Red Rock Canyon offers famous sport and traditional climbing routes and a number of climbing guides operate within the Area. If you are looking for a safe outdoor rock climbing experience regardless of your ability, hiring a guide is easy and a memorable way to see the canyon. 

If you have never climbed at Red Rock Canyon and are unfamiliar with route locations, climbing guides are available with photos, route descriptions, and directions to provide you a brief idea of where to find established traditional and sport routes.

Mountain Biking Red Rock Las Vegas

Red Rock Canyon also offers exciting opportunities for mountain biking with nearly 40 miles of trails. Please note that bicycles are not allowed on any trails off of the 13-Mile scenic drive.Two extensive mountain bike trail systems are accessible at:

  • Cottonwood Valley Trails System- located off of State Route 160, approximately four miles west of the State Routes 159/160 intersections. The 4x4 roads behind the Cottonwood trailhead, en-route to Black Velvet Canyon off spectacular open desert riding.
  • Twilight Zone Trails-  this trail network is located in the quieter, far northern portion of Red Rock Canyon off mile marker 12 on Kyle Canyon Road/State Route 157.

Horseback Riding Red Rock Canyon National Conservation Area

Keeping with the wild West spirit, there are a  number of designated equestrian trails within Red Rock Canyon. Horseback riding is limited to these trails, which can be accessed via the aforementioned Cottonwood Valley Trails System,  Twilight Zone Trails and also the Scenic Drive Trails, which can be accessed at the White Rock parking area, located off the 13-Mile scenic drive, and the parking lot near the exit of the scenic drive. 

Red Rock Canyon has several permitted tour guides that offer short horseback tours through the Canyon. Cowboy Trail Rides offers 1 and 2 hour rides in a beautiful part of Red Rock Canyon.

Red Rock Canyon contains both wild horses and burros; living symbols of the Western mining history of the region. Please always observe burros from a distance; do not feed them, or touch them. Wild horses are more apt to keep to themselves but burros will approach you if you have open food. If so, seal it and leave the area. 

There are many other Las Vegas Adventure Tours available in the region as well.

Hiking Red Rock Canyon National Conservation Area

With more than 100 marked trails, from cool, shady canyons to dry sandstone summits, Red Rock Canyon has unlimited options for trekking adventures.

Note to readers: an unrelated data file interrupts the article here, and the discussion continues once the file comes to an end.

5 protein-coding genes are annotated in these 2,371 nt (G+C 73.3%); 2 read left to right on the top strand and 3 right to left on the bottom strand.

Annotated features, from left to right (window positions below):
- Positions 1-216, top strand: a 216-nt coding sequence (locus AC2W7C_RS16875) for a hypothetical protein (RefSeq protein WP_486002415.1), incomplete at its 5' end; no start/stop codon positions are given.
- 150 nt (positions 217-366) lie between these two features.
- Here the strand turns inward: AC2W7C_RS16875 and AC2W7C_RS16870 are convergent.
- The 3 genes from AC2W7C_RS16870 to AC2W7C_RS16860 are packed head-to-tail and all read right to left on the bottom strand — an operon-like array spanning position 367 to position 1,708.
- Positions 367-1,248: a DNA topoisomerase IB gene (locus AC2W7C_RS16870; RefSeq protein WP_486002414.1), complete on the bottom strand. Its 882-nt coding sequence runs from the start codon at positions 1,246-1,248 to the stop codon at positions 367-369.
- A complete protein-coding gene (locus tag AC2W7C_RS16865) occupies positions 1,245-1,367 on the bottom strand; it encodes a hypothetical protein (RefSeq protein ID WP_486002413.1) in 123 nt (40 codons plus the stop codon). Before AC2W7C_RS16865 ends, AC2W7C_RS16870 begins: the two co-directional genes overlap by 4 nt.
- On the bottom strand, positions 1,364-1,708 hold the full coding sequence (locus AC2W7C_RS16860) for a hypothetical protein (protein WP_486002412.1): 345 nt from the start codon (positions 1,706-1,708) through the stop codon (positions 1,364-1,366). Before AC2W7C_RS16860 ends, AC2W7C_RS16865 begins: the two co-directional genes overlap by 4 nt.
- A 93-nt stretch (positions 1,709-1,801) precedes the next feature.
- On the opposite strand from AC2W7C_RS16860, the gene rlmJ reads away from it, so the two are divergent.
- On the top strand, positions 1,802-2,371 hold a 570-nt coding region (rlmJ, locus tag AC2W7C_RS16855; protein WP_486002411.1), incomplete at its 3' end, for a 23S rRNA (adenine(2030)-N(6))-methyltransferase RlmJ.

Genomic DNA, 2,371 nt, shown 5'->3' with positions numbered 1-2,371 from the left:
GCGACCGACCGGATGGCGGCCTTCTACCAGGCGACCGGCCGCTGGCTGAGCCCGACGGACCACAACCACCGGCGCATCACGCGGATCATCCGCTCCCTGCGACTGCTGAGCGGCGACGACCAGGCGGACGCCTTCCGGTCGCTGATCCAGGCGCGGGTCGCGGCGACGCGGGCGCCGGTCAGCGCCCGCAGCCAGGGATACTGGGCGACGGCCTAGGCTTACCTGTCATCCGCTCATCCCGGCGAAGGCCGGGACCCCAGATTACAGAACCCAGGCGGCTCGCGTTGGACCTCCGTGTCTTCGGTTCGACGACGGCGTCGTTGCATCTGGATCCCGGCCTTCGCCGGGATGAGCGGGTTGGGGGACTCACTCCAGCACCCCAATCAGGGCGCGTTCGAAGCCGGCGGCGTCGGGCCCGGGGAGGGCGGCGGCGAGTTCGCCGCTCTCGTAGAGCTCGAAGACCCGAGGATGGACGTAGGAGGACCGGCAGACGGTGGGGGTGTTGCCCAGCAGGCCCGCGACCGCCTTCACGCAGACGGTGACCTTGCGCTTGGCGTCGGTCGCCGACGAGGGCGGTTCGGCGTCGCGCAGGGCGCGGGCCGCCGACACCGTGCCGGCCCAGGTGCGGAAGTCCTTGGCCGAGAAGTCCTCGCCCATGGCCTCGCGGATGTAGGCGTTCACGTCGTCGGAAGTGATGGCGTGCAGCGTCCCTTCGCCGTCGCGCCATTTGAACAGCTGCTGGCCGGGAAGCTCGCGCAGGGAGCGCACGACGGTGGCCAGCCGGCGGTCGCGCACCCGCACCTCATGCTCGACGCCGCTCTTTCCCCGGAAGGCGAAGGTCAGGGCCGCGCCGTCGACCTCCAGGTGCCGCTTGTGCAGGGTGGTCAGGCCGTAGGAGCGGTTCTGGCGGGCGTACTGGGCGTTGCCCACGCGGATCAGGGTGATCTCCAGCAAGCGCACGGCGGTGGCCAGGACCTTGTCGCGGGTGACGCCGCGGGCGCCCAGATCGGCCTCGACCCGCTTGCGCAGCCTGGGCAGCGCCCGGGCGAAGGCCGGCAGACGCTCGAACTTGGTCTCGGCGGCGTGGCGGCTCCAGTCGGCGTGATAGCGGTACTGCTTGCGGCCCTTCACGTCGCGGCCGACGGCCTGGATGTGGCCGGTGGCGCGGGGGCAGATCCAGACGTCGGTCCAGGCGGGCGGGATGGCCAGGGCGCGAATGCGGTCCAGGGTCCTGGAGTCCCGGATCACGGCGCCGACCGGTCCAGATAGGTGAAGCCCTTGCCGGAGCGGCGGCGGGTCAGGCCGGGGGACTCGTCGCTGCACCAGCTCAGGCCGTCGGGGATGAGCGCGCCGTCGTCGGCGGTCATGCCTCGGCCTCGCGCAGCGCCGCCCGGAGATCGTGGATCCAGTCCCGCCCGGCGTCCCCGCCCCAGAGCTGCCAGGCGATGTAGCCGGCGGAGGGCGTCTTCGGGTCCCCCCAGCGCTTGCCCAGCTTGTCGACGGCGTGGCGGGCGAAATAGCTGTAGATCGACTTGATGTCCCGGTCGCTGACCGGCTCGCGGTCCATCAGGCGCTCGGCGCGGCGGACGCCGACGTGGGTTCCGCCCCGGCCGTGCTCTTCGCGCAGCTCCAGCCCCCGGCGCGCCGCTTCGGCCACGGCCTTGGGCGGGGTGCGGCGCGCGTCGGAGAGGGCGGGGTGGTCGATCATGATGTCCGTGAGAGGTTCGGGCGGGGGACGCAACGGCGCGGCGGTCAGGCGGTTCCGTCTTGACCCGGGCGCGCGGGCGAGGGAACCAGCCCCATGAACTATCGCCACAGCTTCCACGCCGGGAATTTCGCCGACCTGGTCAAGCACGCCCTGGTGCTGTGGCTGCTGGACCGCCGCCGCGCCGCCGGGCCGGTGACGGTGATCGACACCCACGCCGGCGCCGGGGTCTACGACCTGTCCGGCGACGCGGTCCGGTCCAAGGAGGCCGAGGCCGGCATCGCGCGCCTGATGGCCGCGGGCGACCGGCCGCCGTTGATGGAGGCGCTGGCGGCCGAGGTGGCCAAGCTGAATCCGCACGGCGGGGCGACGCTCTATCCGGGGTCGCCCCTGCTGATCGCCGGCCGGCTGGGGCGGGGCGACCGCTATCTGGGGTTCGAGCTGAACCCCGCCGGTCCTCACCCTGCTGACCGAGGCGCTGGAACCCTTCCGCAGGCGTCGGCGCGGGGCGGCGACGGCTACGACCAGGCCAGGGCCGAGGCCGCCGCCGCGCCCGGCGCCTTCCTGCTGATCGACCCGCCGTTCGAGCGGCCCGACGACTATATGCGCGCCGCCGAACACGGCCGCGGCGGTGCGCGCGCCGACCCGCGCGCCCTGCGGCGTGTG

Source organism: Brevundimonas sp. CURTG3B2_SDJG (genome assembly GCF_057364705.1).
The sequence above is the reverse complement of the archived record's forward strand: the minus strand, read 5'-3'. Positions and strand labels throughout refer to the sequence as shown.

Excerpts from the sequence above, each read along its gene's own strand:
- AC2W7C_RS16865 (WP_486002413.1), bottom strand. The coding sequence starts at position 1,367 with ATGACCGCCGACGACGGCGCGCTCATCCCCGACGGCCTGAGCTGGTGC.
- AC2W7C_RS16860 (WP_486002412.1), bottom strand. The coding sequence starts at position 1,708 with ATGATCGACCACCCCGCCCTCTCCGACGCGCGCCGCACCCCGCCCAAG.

Here are some of the most popular Red Rock Canyon hikes we recommend:

Icebox Canyon Trail

  • Distance 2.2 miles
  • Average Time: 2 hours  
  • Difficulty: Strenuous

The Icebox Canyon trail derives its name from the shady location in a box canyon that holds cool water nearly year round. The narrow canyon is also a photographer's favorite due to the seasonal waterfalls, most often found in January and February, that fall down bouldered washes. This hike is significantly cooler than the open desert so layer up before you go.

Oak Creek Canyon Trail

  • Distance: 2 miles
  • Average Time: 1.5 hours
  • Difficulty: Easy

Oak Creek Canyon is a Red Rock classic; beautiful rock views open up above a clear seasonal desert stream. Be prepared for a wildflower show each spring!

First Creek Canyon

  • Distance: 4 miles
  • Average Time: 2 hours
  • Difficulty: Moderate

This hike begins as an open desert valley walk to a riparian area that is full of wildlife and vegetation, including juniper, cottonwoods, and willows. In winter and spring follow the creek to see a number of small waterfalls as well.

Calico Basin Trail

  • Distance: 1.5 miles roundtrip
  • Average Time: 1 hour 
  • Difficulty: Easy

Visitors can explore the base of the rainbow colored Calico Hills on this short trail that doubles as the access point for some of the most famous rock climbing sport routes in all of Red Rock Canyon.

Turtlehead Peak Trail

  • Distance 4.5 miles 
  • Average Time: 3-5 hours
  • Difficulty: Strenuous

Red Rock Canyon’s most famous and accessible peak offers one of the best panoramic views of Red Rock Canyon. This is not an easy hike, with a few steep sections of loose rock, but if you start early and take your time you’ll be rewarded with unlimited vistas, plentiful wildlife, and even have a chance to see bighorn sheep.

Keystone Thrust Hike

  • Distance 2.4 miles
  • Average Time: 1.5 hours
  • Difficulty: Moderate

This is a popular trail for birding and trail running. It offers a glimpse into the geological history of Red Rock Canyon. Hikers can see exposed sections of the Pacific and North American continental plates along Keystone Thrust. The impact between these two plates lead to the formation of the high Sierra Nevada mountains and all of Red Rock Canyon.